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Buying a replacement car engine – what do you need to know?

  Monday, 10 July 2017

Engines are the heart of any vehicle.  If you’ve got an engine problem, you’ve got a car problem.

Despite their importance, though, engines can be purchased second-hand like almost any car parts.  However, there are many things you’ll need to consider when purchasing a replacement second-hand engine for your vehicle.

Which type of engine do you need to get?

Understandably, car engines aren’t completely interchangeable.  This doesn’t mean that there isn’t some crossover: two slightly different models released by the same company within a five-year period might well be able to use the same engine.

(Time periods in particular are important, as modern engines are more feature-equipped and – as a result - far more complicated).

Long or short block?

One of the main considerations is whether or not the engine is a long or short block.  These two variations can actually be found on what is otherwise the same engine, so it’s an important point.

The difference between the two is on which engine components are included:

A long block engine includes the full works when it comes to parts: cylinder heads, camshafts, valves, valve springs and an intact head gasket.  As such, long block engines can normally be installed quickly and easily, and will make a suitable replacement for any engine that’s been written off.

A short block engine, on the other hand, is designed for cases where the full engine doesn’t need replacing; just parts of it.  A short block engine is usually much cheaper as a result.

A note on replacing parts: it’s worth checking (and double-checking) to ensure that it’s not a single part of the engine causing the problems.  The following individual bits are all capable of causing wear and tear:

  • Engine valves.  These work together, one responsible for taking in the air and fuel mixture and the other responsible for expelling exhaust.
  • Piston.  This is a piece of cylindrical metal that moves upwards and downwards within the cylinder.
  • Piston rings.  These seal off the area between the cylinder’s inner edge and the outer edge of the piston and prevent the leakage of fuel and air into the sump during the compression and combustion phases.
  • Connecting rod.  This allows the crankshaft to be connected to the piston; both ends may rotate to allow for full movement of both pistons.
  • Crankshaft.  Changes upward and downward strokes of pistons into a circular pattern, allowing the pistons to perform their function.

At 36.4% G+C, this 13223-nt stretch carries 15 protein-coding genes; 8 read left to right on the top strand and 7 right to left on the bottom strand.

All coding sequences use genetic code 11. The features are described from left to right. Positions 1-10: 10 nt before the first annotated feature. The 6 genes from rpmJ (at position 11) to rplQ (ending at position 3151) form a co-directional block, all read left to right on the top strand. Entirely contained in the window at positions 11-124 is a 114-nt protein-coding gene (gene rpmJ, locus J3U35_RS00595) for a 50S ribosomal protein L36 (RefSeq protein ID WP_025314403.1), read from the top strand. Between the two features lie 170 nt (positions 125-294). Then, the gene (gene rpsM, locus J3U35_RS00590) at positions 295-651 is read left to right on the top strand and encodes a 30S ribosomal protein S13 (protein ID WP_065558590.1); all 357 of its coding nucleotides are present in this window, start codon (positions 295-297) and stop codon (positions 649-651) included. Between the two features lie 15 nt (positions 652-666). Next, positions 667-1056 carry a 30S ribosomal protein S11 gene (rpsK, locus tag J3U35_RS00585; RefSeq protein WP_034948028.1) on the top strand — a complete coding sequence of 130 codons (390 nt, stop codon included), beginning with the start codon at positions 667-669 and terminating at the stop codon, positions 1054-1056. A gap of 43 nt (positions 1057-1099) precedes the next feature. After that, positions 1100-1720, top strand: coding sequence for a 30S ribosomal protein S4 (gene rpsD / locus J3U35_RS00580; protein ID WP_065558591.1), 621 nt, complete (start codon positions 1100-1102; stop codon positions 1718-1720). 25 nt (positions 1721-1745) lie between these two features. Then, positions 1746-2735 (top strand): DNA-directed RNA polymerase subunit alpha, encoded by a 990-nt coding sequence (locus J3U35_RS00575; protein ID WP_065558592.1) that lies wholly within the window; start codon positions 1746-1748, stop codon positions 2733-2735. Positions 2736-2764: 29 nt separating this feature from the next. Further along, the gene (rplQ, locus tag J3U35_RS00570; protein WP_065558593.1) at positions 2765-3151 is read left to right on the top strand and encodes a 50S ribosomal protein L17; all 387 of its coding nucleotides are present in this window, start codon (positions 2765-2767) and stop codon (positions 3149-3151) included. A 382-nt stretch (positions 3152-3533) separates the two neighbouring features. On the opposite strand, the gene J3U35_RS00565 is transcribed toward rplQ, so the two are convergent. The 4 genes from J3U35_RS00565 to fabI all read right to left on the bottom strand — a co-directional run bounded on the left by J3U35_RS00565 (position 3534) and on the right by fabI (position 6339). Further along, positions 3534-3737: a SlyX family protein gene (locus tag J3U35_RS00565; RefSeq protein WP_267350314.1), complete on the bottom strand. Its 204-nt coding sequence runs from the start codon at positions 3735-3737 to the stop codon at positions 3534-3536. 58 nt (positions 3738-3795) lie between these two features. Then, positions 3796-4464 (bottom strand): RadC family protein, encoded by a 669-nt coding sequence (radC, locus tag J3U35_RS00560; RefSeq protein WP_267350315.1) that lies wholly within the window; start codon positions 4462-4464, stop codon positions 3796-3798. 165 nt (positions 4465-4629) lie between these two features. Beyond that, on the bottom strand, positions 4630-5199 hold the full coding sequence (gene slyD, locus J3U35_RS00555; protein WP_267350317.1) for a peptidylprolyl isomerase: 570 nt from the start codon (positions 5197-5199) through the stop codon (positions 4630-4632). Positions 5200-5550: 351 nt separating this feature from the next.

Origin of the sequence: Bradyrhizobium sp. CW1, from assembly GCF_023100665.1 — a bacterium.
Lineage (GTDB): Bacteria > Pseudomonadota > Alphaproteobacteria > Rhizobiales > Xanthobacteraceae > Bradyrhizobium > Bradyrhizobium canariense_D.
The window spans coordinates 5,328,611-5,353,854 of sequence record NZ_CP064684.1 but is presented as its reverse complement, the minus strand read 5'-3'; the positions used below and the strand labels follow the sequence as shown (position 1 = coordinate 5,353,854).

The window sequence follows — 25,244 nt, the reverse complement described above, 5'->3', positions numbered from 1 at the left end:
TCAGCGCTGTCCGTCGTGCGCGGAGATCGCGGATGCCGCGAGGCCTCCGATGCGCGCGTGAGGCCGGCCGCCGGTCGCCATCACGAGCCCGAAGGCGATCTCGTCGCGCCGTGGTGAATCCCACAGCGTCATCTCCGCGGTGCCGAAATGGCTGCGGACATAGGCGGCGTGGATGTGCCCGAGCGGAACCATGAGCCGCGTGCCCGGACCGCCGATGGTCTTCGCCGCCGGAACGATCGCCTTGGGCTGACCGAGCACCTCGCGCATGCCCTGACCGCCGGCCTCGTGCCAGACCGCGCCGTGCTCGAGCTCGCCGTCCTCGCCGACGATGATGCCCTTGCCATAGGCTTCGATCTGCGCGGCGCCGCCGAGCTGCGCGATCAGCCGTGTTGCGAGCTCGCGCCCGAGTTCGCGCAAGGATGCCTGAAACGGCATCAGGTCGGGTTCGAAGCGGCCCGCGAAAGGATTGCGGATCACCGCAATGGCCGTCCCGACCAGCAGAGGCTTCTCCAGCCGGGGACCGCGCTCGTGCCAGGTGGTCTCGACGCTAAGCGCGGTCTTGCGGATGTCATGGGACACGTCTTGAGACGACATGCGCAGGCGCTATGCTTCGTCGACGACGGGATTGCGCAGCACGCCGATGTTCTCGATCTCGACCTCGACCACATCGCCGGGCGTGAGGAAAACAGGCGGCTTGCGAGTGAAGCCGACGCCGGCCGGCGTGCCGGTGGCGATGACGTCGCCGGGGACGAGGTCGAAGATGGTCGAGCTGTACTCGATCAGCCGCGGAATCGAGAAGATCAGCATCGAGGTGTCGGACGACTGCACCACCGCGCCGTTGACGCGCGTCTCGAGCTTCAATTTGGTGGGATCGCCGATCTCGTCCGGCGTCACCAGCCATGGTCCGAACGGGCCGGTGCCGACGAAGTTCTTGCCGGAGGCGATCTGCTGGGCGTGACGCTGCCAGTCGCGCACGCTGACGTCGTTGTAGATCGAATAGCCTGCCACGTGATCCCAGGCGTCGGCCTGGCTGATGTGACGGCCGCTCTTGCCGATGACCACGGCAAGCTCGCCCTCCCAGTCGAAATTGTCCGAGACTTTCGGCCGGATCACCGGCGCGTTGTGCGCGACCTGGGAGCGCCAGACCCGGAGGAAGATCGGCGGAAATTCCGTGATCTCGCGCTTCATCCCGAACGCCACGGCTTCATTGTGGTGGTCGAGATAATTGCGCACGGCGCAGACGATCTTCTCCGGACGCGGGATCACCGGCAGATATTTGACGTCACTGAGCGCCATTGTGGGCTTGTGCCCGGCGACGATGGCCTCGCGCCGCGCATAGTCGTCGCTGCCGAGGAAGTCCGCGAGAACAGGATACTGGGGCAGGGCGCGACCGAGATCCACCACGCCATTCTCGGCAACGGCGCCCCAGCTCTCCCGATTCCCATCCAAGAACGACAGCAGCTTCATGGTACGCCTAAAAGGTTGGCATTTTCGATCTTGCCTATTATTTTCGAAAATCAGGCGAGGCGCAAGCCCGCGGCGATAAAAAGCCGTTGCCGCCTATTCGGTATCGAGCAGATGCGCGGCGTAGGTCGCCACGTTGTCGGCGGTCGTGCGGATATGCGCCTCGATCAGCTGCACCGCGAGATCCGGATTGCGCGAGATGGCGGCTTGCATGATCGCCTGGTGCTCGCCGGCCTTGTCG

• Oil sump.  Otherwise known as the oil pan, this surrounds the crankshaft.

Remember that every single one of these parts need to be working perfectly for the engine to function.  Check the individual parts before you replace the whole thing.

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Check out the exterior housing

It is important to inspect the engine’s shell to make sure there is not too much wear and tear.  If you’re going for the second hand approach – which is cheaper – there will be some, but if there’s too much it can be a warning sign.

You should also check for any cracks and make sure that all of the nuts and bolts are securely fastened.

Look out for the tell-tale signs

We’ve mentioned the individual parts above, but it’s worth noting that some of them will display ‘tell-tale’ signs that an engine is suffering from long-term wear.  Keep an eye out for any of the following:

  • Check for rust, discoloured oil and oil foam on the oil dipstick.  This can be a signal that either water or coolant has entered the oil chamber.
  • Check the rockers located on the underside of the oil cap for contaminants.
  • Check any spark plugs to make sure they’re clean, and that there’s no rust build-up on the thermostat housing
  • The motor should spin freely when the crank pulley is spun at the same time

But what if I can’t carry out my own inspection?

If you’re unable to test out the engine, then ask the seller if they’re able to provide a full service history of the engine.  Also ask if any of the individual parts have been replaced, and check how many miles the engine has already done.

Needless to say, it’s also important to ask if the engine’s ever suffered from any known issues.

Is it salvaged or rebuilt?

There are two main kinds of used engines available: salvaged and rebuilt.

  • Salvaged engines have been taken from a car that’s either been in an accident or is too old to use.  In some cases, salvaged engines can be in great condition: they might have only been on the road for a few years and are often very easy to evaluate.
  • Rebuilt engines can be tougher to get a handle on and it’s recommended that if you get one – and some of them can be very good – you buy one from a credible source.  Some rebuilt engines from private sellers are less than stellar.

Be thorough

This is our last tip and possibly the most important.  Be VERY thorough when purchasing a replacement engine.  Along with the brakes, the engine represents the most important part of running a safe vehicle.

If you’re at all unsure, consult your local specialist, or give ASM Auto Recycling a call today on 01844 268 940.  We’ll be happy to help.

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